Martin Luther King Jr.’s birthday will be observed on January 17. Salt Lake Community College is among those celebrating the occasion with a concert in King’s honor.
This year, Salt Lake Community College and the Cathedral of the Madeleine are presenting a concert in observance of the holiday. The concert will be held on Saturday January 15, the actual birthday of King. Baritone Robert Sims is featured in the tribute concert. Following the concert, the college will announce the recipients of its 2011 “Embracing The Dream Humanitarian Award.” The recipients this year are Reverend Dr. France Davis, Reverend Dr. Leslie Wited, and the Mormon Tabernacle Choir. This annual award recognizes individuals and /or organizations for outstanding service and advocacy toward fulfillment of “The Dream.” The concert is from 1:00 to 3:00 p.m.
Murray City also promotes activities for King’s birthday. Every year Murray City residents gather and volunteer their time at the Utah Food Bank. They make food deliveries to shut-ins. There will be a concert in Murray High School’s auditorium the night of January 17. Murray High’s Acapella Choir will be performing this year. Winners of a literary and art contest between students in the Murray School District will be announced.
“The concert is free but donations for the Food Bank are greatly appreciated,” Sheri Van Bibber, Director of Murray City Youth Council said.
Reverend Martin Luther King Jr.’s birthday is celebrated the third Monday of January. King never held a public office like Lincoln or Washington, which is the long-standing tradition. King’s birthday is celebrated because of the person that he was and what he represented.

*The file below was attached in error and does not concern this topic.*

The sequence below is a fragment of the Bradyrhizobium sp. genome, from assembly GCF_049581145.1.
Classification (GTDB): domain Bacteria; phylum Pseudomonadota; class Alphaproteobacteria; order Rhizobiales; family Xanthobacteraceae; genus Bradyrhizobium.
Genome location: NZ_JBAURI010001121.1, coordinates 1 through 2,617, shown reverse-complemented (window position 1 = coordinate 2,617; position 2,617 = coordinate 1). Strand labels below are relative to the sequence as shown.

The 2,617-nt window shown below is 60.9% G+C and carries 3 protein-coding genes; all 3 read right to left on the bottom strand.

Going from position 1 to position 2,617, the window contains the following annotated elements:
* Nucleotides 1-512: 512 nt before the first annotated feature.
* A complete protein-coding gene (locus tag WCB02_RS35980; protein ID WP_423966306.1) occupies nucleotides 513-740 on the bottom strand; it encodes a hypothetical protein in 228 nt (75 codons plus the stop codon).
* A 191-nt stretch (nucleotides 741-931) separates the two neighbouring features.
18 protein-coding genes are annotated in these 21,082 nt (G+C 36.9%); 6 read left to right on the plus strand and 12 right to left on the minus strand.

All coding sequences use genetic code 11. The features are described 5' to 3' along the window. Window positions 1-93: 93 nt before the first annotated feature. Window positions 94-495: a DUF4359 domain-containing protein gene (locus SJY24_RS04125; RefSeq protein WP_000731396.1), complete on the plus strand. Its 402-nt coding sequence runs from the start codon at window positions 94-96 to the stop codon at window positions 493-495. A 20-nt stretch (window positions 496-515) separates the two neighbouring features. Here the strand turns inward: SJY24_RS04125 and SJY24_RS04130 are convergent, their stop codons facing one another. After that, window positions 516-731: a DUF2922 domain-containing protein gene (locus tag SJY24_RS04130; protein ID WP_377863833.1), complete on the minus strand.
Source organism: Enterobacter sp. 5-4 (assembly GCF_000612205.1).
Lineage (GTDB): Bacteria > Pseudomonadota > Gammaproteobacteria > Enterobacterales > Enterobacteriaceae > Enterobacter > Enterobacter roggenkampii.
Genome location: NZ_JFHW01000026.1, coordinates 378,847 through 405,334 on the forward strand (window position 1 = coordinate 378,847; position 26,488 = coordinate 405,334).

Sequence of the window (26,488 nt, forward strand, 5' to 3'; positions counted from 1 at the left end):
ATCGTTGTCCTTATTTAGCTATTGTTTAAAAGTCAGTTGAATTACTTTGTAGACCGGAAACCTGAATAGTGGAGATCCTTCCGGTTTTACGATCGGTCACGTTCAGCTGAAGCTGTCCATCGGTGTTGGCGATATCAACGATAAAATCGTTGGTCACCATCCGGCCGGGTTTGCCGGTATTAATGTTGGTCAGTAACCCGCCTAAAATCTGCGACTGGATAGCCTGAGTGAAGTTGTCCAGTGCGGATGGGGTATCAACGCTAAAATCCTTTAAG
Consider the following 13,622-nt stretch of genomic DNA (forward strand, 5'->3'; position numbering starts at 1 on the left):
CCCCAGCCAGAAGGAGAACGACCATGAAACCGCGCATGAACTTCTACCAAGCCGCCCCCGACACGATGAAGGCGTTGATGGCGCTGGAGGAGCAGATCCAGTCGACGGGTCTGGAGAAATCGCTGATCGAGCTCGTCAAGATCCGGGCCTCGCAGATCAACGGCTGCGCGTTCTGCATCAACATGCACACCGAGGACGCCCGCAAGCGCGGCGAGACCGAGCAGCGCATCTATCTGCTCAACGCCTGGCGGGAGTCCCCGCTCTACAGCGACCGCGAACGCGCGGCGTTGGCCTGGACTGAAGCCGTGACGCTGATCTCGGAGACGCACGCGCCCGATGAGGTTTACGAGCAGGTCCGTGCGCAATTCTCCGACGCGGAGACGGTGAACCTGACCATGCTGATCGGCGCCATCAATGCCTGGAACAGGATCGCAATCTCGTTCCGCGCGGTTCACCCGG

Martin Luther King Jr. was the chief spokesman for non-violent activism in the civil rights movement. He successfully protested racial discrimination in federal and state law. He was shot and killed in 1968 while standing on the balcony of his hotel preparing to make a speech.
The idea of King’s birthday being a holiday was promoted by labor unions in contract negotiations. After King’s death, a Democrat from Michigan, United States Representative John Conyers, introduced a Bill in Congress to make King’s birthday a holiday. The bill first came to vote in the House of Representatives in 1979. It fell five votes short of passing.
Former Pennsylvanian Senator Harris Wofford and Atlanta Congressman John Lewis co-authored the King Holiday and Service Act. This federal legislation challenged Americans to transform the King campaign in 1980 and hosted the Rally for Peace Press Conference in 1981. Six million signatures were collected for a petition to Congress to pass the law. In a 2006 article, The Nation said it was the largest petition in favor of an issue in US history.
President Ronald Reagan signed the Bill that made King’s birthday a holiday into law in 1983. It was first observed in 1986. At first, some states resisted observing the holiday. Other names were given for the holiday and it was combined with other holidays. It was officially recognized in all 50 states in 2000.